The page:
There are visible signs that the "get-tough" era of punishment is finally winding down. A "get-smart" agenda has emerged that aims to reduce costs and crime by reducing the incarceration of non-violent drug offenders, expanding use of community-based corrections, revising sentencing structures, and supporting offender re-entry into the community. This change in policy affords an opportunity to re-examine and challenge certain other conventions in the study and practice of punishment.
Each chapter of Rethinking Punishment examines a convention and posits arguments that challenge that convention and expand the conversation. These arguments are based on the prior literature, existing and original data, and historical documents. These conventions and arguments for rethinking punishment are framed accordingly:
Justifying Penal Policy
Defining the Attributes of Punishment
Measuring the Scope and Severity of Punishment
Evaluating Effectiveness in Punishment
Finally, the author provides specific recommendations for research and policy based on these original arguments. Drawing on underlying philosophical, empirical and political issues and offering a critical discussion of the relationship between research, policy and practice, this book makes compelling and instructive reading for students taking courses in criminal justice, corrections, philosophy of punishment, the sociology of punishment, and law and justice.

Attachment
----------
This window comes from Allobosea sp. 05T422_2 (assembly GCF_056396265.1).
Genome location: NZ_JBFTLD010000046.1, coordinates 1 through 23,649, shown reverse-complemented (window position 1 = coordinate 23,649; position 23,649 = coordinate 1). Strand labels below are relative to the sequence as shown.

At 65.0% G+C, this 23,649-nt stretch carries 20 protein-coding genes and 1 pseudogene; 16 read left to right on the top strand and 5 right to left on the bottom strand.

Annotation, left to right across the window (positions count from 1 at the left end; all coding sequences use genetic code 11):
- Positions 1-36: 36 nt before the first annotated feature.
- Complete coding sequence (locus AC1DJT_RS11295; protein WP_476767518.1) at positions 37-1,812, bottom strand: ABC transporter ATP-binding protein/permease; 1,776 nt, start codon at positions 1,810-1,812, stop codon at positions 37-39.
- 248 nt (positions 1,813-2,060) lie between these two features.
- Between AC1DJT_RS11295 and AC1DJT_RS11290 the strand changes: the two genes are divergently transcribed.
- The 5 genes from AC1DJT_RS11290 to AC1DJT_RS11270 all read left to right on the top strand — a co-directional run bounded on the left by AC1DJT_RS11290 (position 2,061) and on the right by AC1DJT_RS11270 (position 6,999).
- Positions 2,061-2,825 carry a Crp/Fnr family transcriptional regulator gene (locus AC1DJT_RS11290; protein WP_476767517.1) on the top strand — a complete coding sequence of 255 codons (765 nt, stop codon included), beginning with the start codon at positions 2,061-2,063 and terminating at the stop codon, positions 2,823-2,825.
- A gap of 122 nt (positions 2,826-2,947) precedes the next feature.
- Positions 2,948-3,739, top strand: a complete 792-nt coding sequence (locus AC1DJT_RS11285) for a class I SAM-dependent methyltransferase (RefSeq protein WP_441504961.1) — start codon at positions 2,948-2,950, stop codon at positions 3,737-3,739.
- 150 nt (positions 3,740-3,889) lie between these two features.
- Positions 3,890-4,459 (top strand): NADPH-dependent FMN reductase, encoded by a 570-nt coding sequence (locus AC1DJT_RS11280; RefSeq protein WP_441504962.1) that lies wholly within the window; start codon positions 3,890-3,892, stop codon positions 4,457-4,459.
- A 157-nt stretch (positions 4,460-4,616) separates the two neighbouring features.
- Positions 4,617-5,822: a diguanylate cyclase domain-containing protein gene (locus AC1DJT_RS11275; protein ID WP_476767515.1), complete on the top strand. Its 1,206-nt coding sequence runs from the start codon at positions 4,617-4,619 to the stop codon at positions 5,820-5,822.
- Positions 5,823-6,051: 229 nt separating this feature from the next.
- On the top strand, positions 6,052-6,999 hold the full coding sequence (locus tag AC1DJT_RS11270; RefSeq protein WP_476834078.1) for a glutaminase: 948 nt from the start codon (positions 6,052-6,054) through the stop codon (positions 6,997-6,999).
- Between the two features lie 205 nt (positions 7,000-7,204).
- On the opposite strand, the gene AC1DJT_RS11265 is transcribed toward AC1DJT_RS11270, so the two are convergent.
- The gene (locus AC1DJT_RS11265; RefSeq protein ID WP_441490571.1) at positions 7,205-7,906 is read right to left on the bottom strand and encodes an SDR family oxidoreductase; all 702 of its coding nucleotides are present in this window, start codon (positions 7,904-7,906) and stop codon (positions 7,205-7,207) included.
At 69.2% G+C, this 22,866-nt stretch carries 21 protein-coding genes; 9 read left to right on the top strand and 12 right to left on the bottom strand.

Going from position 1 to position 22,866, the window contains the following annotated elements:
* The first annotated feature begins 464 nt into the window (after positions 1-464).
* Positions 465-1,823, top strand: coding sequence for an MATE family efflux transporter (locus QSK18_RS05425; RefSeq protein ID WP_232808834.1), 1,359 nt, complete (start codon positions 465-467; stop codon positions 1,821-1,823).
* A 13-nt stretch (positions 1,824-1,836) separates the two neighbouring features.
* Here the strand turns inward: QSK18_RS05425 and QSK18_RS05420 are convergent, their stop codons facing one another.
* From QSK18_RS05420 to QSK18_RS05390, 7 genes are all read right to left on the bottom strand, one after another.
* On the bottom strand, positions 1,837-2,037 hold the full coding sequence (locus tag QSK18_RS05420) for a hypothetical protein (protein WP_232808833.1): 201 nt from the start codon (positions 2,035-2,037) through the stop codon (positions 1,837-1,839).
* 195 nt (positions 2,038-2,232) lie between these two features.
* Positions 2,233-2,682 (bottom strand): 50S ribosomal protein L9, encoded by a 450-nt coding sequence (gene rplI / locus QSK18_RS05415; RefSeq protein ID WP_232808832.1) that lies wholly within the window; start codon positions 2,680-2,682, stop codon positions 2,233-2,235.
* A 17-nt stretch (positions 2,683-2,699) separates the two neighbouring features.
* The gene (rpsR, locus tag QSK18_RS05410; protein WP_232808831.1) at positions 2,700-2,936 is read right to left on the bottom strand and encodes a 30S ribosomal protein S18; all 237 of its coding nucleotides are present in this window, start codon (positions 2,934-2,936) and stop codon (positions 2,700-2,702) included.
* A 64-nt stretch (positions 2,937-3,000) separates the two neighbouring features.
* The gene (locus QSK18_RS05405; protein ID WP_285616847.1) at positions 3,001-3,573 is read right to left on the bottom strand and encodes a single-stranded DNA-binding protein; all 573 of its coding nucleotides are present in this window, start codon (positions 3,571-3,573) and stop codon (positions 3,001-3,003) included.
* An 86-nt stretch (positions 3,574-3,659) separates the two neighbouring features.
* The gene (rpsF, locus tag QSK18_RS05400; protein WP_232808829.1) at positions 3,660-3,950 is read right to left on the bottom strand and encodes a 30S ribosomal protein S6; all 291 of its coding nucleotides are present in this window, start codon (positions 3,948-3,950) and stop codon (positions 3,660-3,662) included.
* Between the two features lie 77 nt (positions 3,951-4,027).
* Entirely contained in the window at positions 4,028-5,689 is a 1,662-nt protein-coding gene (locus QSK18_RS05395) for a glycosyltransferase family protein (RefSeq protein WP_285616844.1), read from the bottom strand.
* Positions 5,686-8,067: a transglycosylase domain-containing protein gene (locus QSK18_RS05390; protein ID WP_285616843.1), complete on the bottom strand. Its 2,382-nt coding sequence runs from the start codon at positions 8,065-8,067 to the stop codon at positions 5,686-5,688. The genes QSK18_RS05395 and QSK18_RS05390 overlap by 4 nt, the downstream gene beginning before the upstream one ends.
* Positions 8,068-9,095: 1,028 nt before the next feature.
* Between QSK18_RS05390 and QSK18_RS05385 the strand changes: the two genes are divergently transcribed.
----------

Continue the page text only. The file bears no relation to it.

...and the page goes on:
Karol M. Lucken is Associate Professor in the Department of Criminal Justice, University of Central Florida, USA
Preface 1. Introduction 1.1 From "Get-Tough" to "Get-Smart" 1.2 Chapter Framework 1.3 A Note on Exclusions and Terminology 2. Justifying Punishment: A Moral and Economic Defense of Policy 2.1 Part I: Classic Philosophies of Punishment 2.2 Part II: Post-Classic Justifications of Punishment 2.3 Summary and Conclusions 3. Defining Punishment: The Essential Attributes of Penal Activity 3.1 What is Punishment? Definitions from the Academic Literature 3.2 What is Punishment? A Legal Framework 3.3 What is Punishment? A Social Control Framework 3.4 What is Punishment? A Power Theory Framework 3.5 Summary and Conclusions 4. Measuring Punishment: The Scope & Severity of Penal Activity 4.1 A Brief History on the Measurement of Punishment 4.2 Part I: The Scope of Penal Activity 4.3 Part II: The Severity of Penal Activity 4.4 Summary and Conclusions 5. Evaluating Punishment: "What Works" and the Pursuit of Effectiveness 5.1 The Expectations and Evaluation of Punishment: An Historical Perspective 5.2 The New Evidence-Based Culture 5.3 What We Know About "What Works" 5.4 Summary and Conclusions 6. Prescribing Punishment: Alternative Directions in Research & Policy 6.1 Conventions in Prescribing Research & Policy 6.2 Justifying Punishment: Loss Reduction as Penal Policy 6.3 Defining & Measuring Punishment: More Debate, More Data 6.4 Evaluating Punishment: Severity, Community and Insider Knowledge 6.5 Final Thoughts